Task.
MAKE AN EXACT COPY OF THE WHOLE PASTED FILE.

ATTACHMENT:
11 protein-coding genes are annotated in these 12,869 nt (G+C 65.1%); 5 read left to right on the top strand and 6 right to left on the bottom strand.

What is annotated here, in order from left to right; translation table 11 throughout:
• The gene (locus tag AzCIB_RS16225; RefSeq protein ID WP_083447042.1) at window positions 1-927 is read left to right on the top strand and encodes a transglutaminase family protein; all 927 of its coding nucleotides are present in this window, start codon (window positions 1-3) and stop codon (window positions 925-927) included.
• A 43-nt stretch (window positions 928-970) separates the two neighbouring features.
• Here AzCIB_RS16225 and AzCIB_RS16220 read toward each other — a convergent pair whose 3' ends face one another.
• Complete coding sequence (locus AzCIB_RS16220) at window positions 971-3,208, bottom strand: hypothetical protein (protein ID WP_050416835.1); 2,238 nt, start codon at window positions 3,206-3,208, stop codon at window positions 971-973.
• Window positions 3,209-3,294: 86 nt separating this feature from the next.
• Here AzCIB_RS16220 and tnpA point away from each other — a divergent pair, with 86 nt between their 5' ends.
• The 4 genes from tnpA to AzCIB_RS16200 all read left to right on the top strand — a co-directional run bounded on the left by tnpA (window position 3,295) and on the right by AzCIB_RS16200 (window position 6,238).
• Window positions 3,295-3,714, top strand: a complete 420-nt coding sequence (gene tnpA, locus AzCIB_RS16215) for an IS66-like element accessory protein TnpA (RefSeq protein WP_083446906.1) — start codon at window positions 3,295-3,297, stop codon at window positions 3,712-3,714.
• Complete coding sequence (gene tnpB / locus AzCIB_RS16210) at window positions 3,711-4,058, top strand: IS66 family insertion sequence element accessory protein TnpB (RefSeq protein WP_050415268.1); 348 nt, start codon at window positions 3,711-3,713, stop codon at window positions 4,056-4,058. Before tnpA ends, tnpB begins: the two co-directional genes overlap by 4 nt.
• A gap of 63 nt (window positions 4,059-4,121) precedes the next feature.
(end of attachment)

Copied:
11 protein-coding genes are annotated in these 12,869 nt (G+C 65.1%); 5 read left to right on the top strand and 6 right to left on the bottom strand.

What is annotated here, in order from left to right; translation table 11 throughout:
• The gene (locus tag AzCIB_RS16225; RefSeq protein ID WP_083447042.1) at window positions 1-927 is read left to right on the top strand and encodes a transglutaminase family protein; all 927 of its coding nucleotides are present in this window, start codon (window positions 1-3) and stop codon (window positions 925-927) included.
• A 43-nt stretch (window positions 928-970) separates the two neighbouring features.
• Here AzCIB_RS16225 and AzCIB_RS16220 read toward each other — a convergent pair whose 3' ends face one another.
• Complete coding sequence (locus AzCIB_RS16220) at window positions 971-3,208, bottom strand: hypothetical protein (protein ID WP_050416835.1); 2,238 nt, start codon at window positions 3,206-3,208, stop codon at window positions 971-973.
• Window positions 3,209-3,294: 86 nt separating this feature from the next.
• Here AzCIB_RS16220 and tnpA point away from each other — a divergent pair, with 86 nt between their 5' ends.
• The 4 genes from tnpA to AzCIB_RS16200 all read left to right on the top strand — a co-directional run bounded on the left by tnpA (window position 3,295) and on the right by AzCIB_RS16200 (window position 6,238).
• Window positions 3,295-3,714, top strand: a complete 420-nt coding sequence (gene tnpA, locus AzCIB_RS16215) for an IS66-like element accessory protein TnpA (RefSeq protein WP_083446906.1) — start codon at window positions 3,295-3,297, stop codon at window positions 3,712-3,714.
• Complete coding sequence (gene tnpB / locus AzCIB_RS16210) at window positions 3,711-4,058, top strand: IS66 family insertion sequence element accessory protein TnpB (RefSeq protein WP_050415268.1); 348 nt, start codon at window positions 3,711-3,713, stop codon at window positions 4,056-4,058. Before tnpA ends, tnpB begins: the two co-directional genes overlap by 4 nt.
• A gap of 63 nt (window positions 4,059-4,121) precedes the next feature.